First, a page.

Tuesday, August 15, 2017
The proposed Internet of Things (IoT) Cybersecurity Improvement Act of 2017, introduced Aug. 1, 2017, would create minimum security requirements for U.S. government, Internet-connected devices. Senate Cybersecurity Caucus co-chairs Mark R. Warner, D-Va., and Cory Gardner, R-Colo., and Sens. Ron Wyden, D-Ore., and Steve Daines, R-Mont., are sponsoring the bipartisan legislation, which would require government-supplied IoT devices to be patchable, updateable and protected from known vulnerabilities. Security analysts are stressing the need for similar initiatives in the private sector.
In an interview with The Green Sheet, Vanita Pandey, Vice President of Product Marketing at ThreatMetrix, said the IoT has opened new frontiers of growth and cyberthreats, creating "a third industrial revolution." Pandey warned it will only be a matter of time before a large-scale breach impacts mobile and IoT devices. As cybercriminals exploit connected devices and human failings with familiar attack patterns such as phishing and ransomware, advanced forms of detection will be critical to protect political and personal assets, she added.
"Humans continue to be the greatest vulnerability for corporations," Pandey stated. "Today, a large number of attacks come from cybercriminals looking to exploit known vulnerabilities that have never been patched despite patches being available for months, or even years, as evidenced by the WannaCry attacks, a concern the proposed legislation addresses."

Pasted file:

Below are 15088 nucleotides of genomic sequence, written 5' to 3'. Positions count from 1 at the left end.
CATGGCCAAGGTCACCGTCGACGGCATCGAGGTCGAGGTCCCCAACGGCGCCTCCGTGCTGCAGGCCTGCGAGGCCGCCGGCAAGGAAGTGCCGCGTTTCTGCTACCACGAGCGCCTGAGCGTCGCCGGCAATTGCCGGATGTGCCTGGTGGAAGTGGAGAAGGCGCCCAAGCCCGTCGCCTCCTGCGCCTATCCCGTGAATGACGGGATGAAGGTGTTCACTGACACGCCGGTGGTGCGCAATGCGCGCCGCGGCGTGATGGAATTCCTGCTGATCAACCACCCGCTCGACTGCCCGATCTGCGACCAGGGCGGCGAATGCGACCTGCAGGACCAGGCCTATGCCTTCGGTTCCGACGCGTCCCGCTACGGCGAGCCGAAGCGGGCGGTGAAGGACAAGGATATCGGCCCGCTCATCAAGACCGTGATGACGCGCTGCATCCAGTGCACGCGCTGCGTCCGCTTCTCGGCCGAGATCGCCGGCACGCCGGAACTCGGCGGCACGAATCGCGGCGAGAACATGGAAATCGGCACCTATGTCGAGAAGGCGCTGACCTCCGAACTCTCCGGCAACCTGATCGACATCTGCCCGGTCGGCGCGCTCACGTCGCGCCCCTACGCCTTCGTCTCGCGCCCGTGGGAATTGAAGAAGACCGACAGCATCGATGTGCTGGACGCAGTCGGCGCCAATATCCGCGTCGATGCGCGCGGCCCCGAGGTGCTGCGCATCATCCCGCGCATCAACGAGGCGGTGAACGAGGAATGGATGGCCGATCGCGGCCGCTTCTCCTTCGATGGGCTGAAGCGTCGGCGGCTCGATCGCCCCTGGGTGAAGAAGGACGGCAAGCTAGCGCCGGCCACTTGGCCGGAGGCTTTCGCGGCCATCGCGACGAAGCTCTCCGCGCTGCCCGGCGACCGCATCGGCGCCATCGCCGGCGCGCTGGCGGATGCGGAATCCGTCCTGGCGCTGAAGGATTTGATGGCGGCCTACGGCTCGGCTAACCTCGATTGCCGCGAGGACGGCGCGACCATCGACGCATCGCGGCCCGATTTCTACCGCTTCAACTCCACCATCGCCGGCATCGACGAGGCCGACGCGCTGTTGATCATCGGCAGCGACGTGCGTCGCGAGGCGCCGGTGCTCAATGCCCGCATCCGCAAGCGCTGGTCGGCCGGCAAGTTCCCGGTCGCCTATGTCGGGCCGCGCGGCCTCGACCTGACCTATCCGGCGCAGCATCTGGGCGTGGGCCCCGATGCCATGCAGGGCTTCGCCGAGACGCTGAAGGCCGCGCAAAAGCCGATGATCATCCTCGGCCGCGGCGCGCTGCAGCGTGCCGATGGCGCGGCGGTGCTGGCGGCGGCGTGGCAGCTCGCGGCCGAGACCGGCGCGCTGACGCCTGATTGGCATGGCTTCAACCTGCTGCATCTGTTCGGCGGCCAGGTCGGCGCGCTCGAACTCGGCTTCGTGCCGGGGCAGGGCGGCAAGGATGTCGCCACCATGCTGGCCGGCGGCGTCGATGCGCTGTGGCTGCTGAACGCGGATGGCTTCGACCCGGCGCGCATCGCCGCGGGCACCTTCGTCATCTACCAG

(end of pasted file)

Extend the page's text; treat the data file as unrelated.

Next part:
Numerous security experts, including the Atlantic Council and the Berklett Cybersecurity Project of the Berkman Klein Center for Internet & Society at Harvard University, participated in the Cybersecurity Caucus research efforts, representatives stated. The experts shared ideas on how to improve IoT security for devices shipped with hardcoded passwords, which are difficult to update or patch because they are embedded in source code.
Security analysts predict the IoT will include more than 20 billion devices by 2020, creating opportunities and challenges for consumers and business owners. Recent distributed denial of service attacks against websites, servers and Internet infrastructure providers, has highlighted the need for improved IoT frameworks, noted Sen. Warner, Senate Cybersecurity Caucus Co-chair. Warner, a former technology executive, also serves as Vice Chairman of the Senate Select Committee on Intelligence.
Sen. Gardner stated the IoT "continues to expand, with most experts expecting tens of billions of devices operating on our networks within the next several years. As these devices continue to transform our society and add countless new entry points into our networks, we need to make sure they are secure from malicious cyber-attacks. This bipartisan, commonsense legislation will ensure the federal government leads by example and purchases devices that meet basic requirements to prevent hackers from penetrating our government systems without halting the life-changing innovations that continue to develop in the IoT space."